Restart your DAW at regular intervals: Many DAWs have a tendency, the longer they run, to monopolize more and more RAM, which they fail to give back to the operating system in the correct way. This is something you will notice typically from the fact that the RAM display (in the Task Manager under Windows or the Activity Monitor on the Mac) will show less and less free RAM available even though you haven’t performed any additional editing in Melodyne or added new sampler instruments. Restarting your DAW at regular intervals, you will find, works wonders in such cases. As a rule of thumb, we recommend the following: each time you leave off editing one (fairly long) track with Melodyne, before you begin work on the next, you should save the song and restart your DAW. Only then should you perform the next transfer and resume editing.
Reboot your computer: It is less often necessary but can still do no harm to reboot your computer from time to time, thereby defragmenting the RAM. Severely fragmented RAM can sometimes be responsible for your DAW becoming unstable — even when, at first sight, the level of RAM consumption is far from critical. Even though the total quantity of RAM available may seem sufficient, if it is fragmented (i.e. if no large blocks are available but only a multitude of fragments scattered all over the place), hiccups can be experienced in the communication between the operating system and the DAW or between the DAW and the plug-in. You can solve such problems at a stroke simply by rebooting the computer.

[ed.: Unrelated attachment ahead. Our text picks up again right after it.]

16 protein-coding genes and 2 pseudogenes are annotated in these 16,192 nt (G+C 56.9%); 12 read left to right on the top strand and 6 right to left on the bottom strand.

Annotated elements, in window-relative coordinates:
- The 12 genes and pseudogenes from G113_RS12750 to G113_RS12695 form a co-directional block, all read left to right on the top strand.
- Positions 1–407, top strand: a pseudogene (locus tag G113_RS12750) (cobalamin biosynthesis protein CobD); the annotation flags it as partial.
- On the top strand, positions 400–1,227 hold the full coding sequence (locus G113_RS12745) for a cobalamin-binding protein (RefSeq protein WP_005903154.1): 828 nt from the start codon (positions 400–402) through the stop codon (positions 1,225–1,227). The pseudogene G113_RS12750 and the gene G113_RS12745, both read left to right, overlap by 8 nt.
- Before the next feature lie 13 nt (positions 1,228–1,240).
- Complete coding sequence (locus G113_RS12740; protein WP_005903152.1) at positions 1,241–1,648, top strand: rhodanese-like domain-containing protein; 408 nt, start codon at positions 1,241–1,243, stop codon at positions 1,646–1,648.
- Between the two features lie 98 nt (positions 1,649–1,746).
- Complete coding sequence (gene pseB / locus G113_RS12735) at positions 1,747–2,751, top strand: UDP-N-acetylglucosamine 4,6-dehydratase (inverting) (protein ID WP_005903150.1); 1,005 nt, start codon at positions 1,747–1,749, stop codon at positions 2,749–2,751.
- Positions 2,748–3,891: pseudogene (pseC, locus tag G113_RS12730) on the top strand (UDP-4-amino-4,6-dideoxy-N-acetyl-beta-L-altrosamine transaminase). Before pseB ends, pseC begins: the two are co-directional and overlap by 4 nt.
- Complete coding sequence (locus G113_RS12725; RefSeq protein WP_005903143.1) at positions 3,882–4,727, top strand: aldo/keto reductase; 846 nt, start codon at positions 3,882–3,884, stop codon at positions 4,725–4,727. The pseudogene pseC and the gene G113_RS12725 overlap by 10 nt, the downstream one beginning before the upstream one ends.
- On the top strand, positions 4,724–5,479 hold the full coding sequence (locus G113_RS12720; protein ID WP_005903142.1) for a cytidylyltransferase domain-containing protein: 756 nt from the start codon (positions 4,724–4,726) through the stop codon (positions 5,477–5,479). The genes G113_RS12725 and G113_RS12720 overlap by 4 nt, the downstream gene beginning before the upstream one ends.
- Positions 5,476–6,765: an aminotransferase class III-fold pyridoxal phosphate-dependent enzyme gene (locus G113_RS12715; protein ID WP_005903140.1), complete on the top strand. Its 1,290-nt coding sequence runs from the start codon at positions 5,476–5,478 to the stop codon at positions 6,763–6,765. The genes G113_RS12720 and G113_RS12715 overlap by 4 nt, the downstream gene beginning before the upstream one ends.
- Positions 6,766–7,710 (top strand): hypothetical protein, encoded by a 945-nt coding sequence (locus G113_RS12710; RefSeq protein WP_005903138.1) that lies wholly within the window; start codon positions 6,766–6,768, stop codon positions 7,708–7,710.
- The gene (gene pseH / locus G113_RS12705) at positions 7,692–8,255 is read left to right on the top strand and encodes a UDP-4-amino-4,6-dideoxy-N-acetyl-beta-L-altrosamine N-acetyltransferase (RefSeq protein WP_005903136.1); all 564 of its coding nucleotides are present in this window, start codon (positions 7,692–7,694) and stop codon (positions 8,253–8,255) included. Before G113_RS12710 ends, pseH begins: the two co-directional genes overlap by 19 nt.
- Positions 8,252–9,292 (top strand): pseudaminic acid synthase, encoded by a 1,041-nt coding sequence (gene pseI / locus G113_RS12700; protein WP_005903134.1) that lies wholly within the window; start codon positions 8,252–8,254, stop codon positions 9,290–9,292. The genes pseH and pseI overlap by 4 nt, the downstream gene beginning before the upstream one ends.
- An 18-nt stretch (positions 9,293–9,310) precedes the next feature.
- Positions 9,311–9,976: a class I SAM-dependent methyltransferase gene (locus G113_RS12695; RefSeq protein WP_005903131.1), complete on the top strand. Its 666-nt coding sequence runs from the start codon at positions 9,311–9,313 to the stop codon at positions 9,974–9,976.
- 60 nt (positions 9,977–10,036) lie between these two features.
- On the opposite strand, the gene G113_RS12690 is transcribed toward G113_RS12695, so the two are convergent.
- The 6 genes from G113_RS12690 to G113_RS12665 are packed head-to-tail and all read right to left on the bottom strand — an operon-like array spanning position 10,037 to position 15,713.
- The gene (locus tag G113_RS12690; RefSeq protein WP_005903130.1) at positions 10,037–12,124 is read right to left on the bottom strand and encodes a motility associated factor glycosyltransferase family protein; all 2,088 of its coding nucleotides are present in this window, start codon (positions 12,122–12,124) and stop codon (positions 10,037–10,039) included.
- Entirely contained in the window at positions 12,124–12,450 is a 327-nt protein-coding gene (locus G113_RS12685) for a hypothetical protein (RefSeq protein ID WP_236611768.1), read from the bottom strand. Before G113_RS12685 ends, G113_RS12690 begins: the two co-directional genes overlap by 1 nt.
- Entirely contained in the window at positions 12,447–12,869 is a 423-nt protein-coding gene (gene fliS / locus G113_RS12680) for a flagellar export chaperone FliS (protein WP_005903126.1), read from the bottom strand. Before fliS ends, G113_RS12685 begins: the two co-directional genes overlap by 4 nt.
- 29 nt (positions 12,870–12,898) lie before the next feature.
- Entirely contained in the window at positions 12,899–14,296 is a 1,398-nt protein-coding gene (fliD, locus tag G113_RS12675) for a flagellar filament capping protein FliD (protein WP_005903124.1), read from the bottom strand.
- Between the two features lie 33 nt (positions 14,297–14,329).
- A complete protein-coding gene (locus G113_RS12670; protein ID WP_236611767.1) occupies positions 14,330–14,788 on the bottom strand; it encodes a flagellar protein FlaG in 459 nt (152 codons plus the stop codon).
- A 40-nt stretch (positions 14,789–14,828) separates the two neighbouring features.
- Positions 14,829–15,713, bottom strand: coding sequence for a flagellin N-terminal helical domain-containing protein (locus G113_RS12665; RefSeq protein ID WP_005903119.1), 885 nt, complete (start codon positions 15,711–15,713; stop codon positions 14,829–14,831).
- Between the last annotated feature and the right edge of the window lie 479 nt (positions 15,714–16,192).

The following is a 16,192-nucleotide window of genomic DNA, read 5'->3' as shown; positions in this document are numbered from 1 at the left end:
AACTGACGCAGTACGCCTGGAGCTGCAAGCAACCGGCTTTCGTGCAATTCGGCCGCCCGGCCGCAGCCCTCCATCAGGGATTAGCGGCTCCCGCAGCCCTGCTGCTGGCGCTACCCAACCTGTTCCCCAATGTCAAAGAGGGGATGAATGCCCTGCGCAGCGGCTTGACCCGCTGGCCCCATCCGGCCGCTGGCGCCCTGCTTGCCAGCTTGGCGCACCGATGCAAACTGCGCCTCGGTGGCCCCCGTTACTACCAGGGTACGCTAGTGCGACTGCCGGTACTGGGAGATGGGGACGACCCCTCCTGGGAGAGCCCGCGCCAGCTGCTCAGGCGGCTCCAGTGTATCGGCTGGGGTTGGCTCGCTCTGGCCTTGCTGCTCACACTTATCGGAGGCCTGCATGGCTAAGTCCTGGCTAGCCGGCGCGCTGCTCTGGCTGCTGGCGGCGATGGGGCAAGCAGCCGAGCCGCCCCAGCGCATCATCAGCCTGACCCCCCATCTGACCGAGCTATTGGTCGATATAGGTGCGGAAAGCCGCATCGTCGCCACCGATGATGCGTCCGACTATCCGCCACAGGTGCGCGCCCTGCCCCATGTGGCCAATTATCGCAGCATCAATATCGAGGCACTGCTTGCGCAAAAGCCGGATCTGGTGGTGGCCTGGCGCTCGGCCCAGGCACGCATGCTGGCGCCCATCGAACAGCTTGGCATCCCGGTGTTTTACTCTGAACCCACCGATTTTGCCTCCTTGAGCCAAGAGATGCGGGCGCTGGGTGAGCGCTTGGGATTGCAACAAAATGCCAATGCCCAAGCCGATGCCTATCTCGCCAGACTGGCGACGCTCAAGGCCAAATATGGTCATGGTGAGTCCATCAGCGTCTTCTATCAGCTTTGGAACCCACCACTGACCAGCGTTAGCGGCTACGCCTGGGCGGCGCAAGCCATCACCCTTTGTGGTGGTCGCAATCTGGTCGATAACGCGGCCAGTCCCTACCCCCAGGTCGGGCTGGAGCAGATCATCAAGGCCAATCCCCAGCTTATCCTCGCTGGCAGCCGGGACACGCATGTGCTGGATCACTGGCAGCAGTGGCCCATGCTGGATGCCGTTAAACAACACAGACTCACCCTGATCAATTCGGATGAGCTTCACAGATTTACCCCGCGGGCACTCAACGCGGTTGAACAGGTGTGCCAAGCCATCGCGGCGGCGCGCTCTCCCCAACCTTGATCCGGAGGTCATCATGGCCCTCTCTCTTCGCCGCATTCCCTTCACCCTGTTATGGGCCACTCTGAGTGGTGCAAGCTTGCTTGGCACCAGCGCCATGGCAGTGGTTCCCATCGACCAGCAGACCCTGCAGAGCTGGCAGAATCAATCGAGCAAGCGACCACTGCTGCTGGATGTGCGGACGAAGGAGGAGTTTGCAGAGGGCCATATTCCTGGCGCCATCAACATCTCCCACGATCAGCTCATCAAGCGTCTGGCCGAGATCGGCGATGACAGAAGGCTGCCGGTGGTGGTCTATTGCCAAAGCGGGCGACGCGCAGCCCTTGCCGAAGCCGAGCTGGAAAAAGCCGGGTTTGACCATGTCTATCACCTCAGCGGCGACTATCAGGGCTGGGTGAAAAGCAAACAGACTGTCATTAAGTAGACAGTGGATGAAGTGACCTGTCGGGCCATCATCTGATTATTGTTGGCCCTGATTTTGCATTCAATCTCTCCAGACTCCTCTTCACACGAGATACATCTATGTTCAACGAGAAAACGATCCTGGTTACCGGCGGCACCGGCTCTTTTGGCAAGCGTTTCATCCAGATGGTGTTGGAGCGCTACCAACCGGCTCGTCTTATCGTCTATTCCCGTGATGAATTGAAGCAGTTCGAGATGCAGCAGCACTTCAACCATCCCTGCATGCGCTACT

Tip 3: The correct DAW settings
We try to ensure Melodyne functions flawlessly in as many DAWs as possible. Each DAW, however, has its own specific characteristics and setting options that can influence the operation of Melodyne. The number of so-called ‘render threads’, for example, can have a direct influence on Melodyne and it can be useful to reduce these progressively to see whether any problems you are experiencing can be eliminated in that way.
We have documented a variety of points such as these that can affect the operation of Melodyne in the various DAWs we have tested. You will find the relevant information on the Compatibility page on our web site
Tip 4: Always use the latest version of Melodyne
We are constantly improving our products through regular updates. It may be that you are experiencing a problem that has been eliminated in the latest version. We therefore recommend you to use at all times the latest version of the software. You can easily discover whether a newer version is available using the ‘Check for Updates’ function on the Settings tab of the Preferences property sheet of Melodyne editor, assistant and essential or, in the case of Melodyne studio, in the Help menu. If a newer version does exist, you can then download it immediately.